History & International Relations Personal Statement
The study of history is a lens through which political developments can be viewed, enabling us to see how past policies between nations have sculpted western society today.
The intertwinement of history and political relations was best epitomised through my discovery of historical revisionism and negationism; how the realities of history can be altered and distorted in the name of political gain. The ability to interpret and form my own judgement based on uncertain past historical inquests is an experience I find truly gratifying.
The study of 19th Century Britain confirmed my interest in political history, and inspired me to read a number of books-Norman Gash's 'Aristocracy and People' and Boyd Hilton's 'England 1783-1846' made a lasting impression.
Gash's perspective that Peel's politics architected Victorian prosperity contrasts directly with Hilton's interpretation of Peel as a doctrinaire, a dichotomy of viewpoints that I find compelling in this argument, and throughout the discipline as a whole. Keen to read texts not confined to the syllabus, 'The Crushing of Eastern Europe' helped simplify complex international relations of post-war Europe, and having a Polish heritage, provided insight into my personal history.
I believe that the uniting of peoples against an autocratic regime during this period can be paralleled by current events in the Middle-East; lessons from 60 years ago are a stark reminder that global democracy must still be fought for.
Furthermore, the works of Marx have instilled in me the importance of understanding the structure of society and the economy, the fabric of which history is made of, and though I disagree with his rejection of private ownership and advocacy of centralization, my open-mindedness to differing political opinions has been broadened.
Exploring beyond the limitations of the classroom has honed my research skills, evidenced during a visit to Plaszow in Poland, where local history became a transcendental experience.
Blighted by war and hardship, their history has effectively been moulded to create present-day reality; a journey that highlights history's intrinsic power for change, yet still echoes Trotsky's voice from beyond the grave, that War is the locomotive of change. I hope to discover ways of implementing change without the need for such conflict.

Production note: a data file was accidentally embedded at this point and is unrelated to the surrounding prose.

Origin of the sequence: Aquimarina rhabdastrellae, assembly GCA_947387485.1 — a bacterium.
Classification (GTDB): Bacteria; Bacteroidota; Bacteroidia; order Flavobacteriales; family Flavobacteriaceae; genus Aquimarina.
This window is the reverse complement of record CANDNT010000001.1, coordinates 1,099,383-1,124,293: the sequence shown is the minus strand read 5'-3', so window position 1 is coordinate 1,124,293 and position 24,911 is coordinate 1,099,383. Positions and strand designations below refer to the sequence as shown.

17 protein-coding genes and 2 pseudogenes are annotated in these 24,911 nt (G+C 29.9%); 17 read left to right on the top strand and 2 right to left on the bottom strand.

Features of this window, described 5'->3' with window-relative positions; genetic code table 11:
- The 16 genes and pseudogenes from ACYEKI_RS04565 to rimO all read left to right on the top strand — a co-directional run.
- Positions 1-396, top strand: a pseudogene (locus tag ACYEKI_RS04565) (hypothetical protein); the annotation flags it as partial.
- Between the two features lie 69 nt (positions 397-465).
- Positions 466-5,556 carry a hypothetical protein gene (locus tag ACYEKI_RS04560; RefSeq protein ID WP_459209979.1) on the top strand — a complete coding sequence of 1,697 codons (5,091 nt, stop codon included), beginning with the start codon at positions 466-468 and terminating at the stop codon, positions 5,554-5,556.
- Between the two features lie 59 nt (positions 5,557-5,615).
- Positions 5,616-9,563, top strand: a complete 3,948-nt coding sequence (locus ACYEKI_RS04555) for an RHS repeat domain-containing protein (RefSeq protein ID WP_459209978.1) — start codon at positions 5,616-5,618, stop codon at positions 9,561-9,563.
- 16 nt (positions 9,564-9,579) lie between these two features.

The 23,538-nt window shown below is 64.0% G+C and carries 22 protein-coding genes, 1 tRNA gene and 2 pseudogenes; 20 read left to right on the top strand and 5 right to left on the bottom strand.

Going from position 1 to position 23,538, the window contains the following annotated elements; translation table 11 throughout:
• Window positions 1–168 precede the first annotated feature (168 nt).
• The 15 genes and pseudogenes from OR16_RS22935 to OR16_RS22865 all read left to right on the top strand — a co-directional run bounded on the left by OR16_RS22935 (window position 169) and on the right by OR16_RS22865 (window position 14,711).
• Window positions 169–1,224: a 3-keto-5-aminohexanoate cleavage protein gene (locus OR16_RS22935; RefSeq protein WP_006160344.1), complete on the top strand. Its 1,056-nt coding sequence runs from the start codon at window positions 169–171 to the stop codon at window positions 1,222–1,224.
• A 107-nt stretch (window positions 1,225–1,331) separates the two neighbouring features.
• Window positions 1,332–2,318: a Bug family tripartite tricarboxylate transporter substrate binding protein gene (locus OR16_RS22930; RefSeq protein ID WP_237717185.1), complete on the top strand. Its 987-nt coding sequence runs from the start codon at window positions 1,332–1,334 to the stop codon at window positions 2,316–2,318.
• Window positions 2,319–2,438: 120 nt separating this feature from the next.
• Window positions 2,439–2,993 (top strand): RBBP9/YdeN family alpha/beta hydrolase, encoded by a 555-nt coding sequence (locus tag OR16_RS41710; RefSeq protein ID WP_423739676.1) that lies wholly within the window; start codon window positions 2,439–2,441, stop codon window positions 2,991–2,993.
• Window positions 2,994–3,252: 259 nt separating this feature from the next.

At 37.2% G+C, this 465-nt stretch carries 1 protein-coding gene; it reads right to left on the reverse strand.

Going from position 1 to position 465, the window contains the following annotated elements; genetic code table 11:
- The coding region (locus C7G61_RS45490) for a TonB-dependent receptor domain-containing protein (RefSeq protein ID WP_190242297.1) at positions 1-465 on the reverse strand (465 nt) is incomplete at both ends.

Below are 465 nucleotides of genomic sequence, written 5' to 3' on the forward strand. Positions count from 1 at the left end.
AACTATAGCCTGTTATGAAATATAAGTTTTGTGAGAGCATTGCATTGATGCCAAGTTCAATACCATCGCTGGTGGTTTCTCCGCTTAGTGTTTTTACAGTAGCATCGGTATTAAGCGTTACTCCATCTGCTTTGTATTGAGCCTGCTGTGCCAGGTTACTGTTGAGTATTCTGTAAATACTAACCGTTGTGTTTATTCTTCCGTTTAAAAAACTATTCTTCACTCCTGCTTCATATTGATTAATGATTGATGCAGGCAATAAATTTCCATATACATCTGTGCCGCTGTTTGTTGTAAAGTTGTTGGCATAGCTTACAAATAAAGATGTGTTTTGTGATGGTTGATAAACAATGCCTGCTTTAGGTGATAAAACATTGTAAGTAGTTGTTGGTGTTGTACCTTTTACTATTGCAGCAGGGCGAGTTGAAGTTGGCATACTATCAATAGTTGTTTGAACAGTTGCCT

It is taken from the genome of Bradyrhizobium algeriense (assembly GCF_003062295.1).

Studying English has been highly beneficial in allowing me to look at a source more analytically and perfecting my ability to synthesize a well-reasoned argument.
The study of politics has enriched my interest in the intricate operations within the EU, and inspired me to debate the entrance of Turkey with the Central London Debating Society- my citation of concerns about human rights and the straining of the EU's economy ignited a variety of responses; arbitrating between opposing views is a unique experience, and one I find stimulating.
Recent work experience at John Soane's Museum aided my study of history. Being exposed to tangible, historical artefacts-the products that history books can only describe- evoked awe-inspiring questions that furthered my, already well cemented, fascination of the past.
Chairing my school's History Society has given me the honour of discovering historic affairs and engaging with historians such as Ronald Hutton, enhancing my familiarity with past events. In volunteering at
The Passage, a multi-ethnic homeless shelter, I have applied my bilingual fluency, allowing not only for interpersonal development, but for the appreciation of the diverse historical and political views of different cultures.
Being a member of the ReachOut programme and mentoring schoolchildren in reading has been a thoroughly rewarding experience, and has solidified my desire to enter the field of academia, and teaching. At the risk of sounding trite, I hope to learn from history's past mistakes in order to better global relations today. Under the tutelage of today's experts at University, I hope this can be made a reality.
Spent a lot of time on this, and made constant modifications over the 6-ish weeks I properly worked on it. My main advice would be to limit discussion about extra-curricular activities unless they can be linked back to the course you're studying. Main aim is to display genuine interest in the subject- achieved through discussion of books/places. Giving your own point of view is IMO powerful and effective. This wasn't easy, but after receiving offers from my 5 choices and currently settled at Exeter University in my first year, it was certainly worth it. Good luck. Message me for any help